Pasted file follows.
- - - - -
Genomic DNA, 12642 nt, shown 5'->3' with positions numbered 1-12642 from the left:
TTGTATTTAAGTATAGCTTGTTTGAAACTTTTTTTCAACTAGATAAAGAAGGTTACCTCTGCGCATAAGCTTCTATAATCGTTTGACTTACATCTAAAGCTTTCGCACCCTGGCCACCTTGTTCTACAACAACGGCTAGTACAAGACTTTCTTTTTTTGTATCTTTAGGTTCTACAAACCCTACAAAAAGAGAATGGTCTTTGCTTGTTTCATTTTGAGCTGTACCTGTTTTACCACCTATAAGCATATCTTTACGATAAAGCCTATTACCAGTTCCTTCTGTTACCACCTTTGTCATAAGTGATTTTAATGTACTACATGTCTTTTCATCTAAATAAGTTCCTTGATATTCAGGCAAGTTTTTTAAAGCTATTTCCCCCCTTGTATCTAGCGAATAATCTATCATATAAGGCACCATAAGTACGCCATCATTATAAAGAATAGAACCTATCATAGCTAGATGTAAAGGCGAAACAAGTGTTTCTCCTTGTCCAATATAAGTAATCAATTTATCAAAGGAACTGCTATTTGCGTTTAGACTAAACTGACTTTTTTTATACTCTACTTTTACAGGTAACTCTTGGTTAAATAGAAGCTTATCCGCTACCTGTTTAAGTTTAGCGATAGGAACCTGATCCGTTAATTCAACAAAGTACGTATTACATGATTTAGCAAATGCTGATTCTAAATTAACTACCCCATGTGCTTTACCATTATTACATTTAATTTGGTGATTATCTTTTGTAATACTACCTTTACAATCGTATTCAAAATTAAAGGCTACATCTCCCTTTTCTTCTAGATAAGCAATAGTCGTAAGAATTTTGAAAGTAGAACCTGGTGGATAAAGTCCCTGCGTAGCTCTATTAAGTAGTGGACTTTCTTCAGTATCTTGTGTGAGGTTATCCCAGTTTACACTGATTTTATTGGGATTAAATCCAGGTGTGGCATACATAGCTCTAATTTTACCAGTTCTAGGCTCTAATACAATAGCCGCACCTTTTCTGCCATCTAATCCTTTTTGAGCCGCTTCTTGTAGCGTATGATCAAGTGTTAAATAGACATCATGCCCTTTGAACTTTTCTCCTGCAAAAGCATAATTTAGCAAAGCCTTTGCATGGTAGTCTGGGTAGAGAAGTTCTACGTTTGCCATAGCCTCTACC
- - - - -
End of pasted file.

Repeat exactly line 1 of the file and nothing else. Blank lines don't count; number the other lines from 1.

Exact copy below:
Genomic DNA, 12642 nt, shown 5'->3' with positions numbered 1-12642 from the left: